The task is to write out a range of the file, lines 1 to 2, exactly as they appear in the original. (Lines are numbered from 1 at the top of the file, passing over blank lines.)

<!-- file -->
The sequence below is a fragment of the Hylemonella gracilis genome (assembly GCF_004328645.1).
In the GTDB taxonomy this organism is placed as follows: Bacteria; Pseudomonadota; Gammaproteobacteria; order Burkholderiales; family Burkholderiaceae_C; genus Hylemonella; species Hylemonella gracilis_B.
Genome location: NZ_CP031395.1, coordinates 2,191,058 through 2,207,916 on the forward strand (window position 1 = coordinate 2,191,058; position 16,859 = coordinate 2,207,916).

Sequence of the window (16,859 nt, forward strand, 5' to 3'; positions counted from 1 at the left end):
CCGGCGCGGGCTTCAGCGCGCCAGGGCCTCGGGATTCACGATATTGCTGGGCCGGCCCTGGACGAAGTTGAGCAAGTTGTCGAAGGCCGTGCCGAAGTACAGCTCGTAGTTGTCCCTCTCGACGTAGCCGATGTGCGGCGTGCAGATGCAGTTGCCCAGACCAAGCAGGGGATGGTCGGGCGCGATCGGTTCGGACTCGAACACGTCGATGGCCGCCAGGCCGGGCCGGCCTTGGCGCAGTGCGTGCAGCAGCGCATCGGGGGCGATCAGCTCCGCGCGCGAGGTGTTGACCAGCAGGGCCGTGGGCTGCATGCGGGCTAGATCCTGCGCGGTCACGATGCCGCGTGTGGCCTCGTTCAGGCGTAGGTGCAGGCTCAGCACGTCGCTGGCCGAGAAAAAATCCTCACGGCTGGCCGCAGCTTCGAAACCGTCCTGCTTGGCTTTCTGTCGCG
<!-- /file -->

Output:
The sequence below is a fragment of the Hylemonella gracilis genome (assembly GCF_004328645.1).
In the GTDB taxonomy this organism is placed as follows: Bacteria; Pseudomonadota; Gammaproteobacteria; order Burkholderiales; family Burkholderiaceae_C; genus Hylemonella; species Hylemonella gracilis_B.